My dive buddy, Kate, is trying to get a shot of a purple sea fan but she’s having trouble with her strobes and my ADD is kicking in. This happens occasionally. I try to be a good buddy, I really do, but there’s just so damn much to see underwater and I get antsy if we stop too long for a photograph.
This is the conversation I’m having with myself when I feel something tickle the back of my neck. It’s not physical—it’s more like a soft breath against my brain, a whispering ghost of premonition. I look up and my eyes widen as my heart begins to pound involuntarily. My mind goes quiet and time seems to slow down.
I wasn’t even supposed to be in Thailand. Kate and I had just finished a two-week diving assignment in Indonesia and my flight back to the United States was already booked. My wife’s birthday was only a few days away and I needed to get home. But, as sometimes happens, fate intervened.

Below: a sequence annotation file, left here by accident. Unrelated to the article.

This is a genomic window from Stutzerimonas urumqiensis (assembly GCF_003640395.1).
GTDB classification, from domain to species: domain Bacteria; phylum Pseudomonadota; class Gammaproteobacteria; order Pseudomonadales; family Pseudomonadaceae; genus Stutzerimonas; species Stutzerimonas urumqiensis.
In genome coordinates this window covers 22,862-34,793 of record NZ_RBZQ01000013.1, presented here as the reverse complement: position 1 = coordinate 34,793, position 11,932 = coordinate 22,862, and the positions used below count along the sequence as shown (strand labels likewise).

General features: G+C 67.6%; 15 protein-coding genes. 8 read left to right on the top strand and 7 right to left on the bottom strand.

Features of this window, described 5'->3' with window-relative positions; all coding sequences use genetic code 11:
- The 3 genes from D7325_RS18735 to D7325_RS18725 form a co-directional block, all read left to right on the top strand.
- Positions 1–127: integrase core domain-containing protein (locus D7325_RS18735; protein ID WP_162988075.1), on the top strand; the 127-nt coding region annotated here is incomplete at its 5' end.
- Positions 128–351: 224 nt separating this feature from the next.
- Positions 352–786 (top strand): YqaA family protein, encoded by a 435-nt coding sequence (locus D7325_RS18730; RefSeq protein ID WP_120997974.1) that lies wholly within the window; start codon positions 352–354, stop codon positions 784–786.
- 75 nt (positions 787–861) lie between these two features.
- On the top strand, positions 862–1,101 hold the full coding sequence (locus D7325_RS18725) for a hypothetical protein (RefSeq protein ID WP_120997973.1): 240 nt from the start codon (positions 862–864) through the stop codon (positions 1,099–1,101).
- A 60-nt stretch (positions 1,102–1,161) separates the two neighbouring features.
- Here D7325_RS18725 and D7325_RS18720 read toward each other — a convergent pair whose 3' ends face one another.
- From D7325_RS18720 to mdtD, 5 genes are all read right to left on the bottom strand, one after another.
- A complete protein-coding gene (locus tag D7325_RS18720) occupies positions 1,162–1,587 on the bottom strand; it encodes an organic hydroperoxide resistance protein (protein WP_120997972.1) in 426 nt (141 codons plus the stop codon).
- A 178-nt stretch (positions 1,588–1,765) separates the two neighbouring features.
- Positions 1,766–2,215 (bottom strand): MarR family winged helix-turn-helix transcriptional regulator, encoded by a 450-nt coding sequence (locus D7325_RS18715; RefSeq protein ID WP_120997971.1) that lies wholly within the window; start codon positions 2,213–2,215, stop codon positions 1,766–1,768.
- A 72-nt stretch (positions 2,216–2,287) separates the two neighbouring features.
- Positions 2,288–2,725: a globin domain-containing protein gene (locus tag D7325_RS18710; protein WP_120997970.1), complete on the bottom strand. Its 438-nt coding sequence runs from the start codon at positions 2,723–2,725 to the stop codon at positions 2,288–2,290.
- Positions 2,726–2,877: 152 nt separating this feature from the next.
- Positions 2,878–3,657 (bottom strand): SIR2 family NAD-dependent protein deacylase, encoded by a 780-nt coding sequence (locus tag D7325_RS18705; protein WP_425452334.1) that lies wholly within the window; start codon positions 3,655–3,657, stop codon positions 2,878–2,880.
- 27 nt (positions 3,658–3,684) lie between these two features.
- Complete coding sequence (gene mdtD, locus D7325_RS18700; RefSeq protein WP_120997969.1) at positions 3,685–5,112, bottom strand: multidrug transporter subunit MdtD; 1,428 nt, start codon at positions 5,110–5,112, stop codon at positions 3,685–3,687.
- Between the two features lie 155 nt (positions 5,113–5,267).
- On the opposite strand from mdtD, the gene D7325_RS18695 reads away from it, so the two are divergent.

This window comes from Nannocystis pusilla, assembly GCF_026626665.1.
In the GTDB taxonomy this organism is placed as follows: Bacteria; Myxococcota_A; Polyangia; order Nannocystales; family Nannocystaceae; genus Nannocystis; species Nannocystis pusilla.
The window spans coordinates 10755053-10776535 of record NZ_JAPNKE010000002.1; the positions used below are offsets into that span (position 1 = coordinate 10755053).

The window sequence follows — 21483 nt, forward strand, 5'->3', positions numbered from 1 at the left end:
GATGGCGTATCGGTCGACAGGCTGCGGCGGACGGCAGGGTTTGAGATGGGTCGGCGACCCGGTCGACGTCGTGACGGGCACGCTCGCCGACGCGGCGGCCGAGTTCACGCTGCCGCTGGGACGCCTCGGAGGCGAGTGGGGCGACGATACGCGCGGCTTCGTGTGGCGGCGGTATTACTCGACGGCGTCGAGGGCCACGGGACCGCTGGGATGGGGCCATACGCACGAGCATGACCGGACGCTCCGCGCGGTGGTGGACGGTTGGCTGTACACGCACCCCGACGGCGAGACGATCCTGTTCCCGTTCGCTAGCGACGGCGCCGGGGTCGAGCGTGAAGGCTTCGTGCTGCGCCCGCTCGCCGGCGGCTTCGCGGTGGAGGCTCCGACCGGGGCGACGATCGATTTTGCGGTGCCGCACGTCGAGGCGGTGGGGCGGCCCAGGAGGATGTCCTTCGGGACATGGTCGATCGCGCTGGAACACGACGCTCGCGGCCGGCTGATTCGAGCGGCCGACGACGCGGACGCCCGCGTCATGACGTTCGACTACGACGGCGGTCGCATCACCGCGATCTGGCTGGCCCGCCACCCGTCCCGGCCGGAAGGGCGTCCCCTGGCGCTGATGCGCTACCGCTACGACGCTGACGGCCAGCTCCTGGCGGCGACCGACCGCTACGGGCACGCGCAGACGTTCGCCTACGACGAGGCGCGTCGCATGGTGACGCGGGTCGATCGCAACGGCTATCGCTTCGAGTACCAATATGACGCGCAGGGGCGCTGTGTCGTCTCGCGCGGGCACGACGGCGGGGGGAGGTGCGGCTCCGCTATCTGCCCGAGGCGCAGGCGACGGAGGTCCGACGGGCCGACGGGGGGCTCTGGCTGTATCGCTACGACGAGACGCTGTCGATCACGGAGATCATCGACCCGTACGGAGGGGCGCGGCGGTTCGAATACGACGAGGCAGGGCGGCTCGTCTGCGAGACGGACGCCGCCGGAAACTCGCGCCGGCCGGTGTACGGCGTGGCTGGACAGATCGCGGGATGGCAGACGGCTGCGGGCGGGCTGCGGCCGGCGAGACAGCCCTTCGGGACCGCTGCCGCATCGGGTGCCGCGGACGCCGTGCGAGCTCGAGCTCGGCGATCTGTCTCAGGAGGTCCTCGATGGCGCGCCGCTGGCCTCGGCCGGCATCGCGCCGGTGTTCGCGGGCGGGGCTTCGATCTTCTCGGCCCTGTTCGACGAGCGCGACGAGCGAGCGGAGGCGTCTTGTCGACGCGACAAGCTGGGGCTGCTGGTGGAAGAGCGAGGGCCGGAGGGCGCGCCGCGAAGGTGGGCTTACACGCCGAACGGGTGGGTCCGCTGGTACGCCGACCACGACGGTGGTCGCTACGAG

Just before leaving, Joquim Hedelin, a Swedish transplant and owner of Liquid Adventures, invited our team to tag along on a four-day liveaboard safari around the Similan Islands. Now you tell me, just how exactly does an avid diver say no to something like that?
So, that night I called my amazing wife and with her blessing (“You’d be silly to pass this up!” she said. “We can celebrate my birthday when you get back.”) I was flying with Kate to Thailand the next evening.
An hour-long taxi ride north of Phuket International Airport brought us to the bustling beachside village of Khao Lak. Since our boat didn’t leave for two days, we had plenty of time to take a look around and soak up the culture. Thailand is unique and captivating—a mash-up of third and first world cultures.
Scooters and overfilled tuk tuks weave precariously among high-end SUVs and Mercedes sedans on the same highways. IPods and blue-ray discs sit incongruously next to fly-riddled pig skins and barbequed crickets at the same outdoor markets. It’s a land of elephants and monkeys, jungles and temples, where the heat saps the life out of you and the natural beauty fills you up again.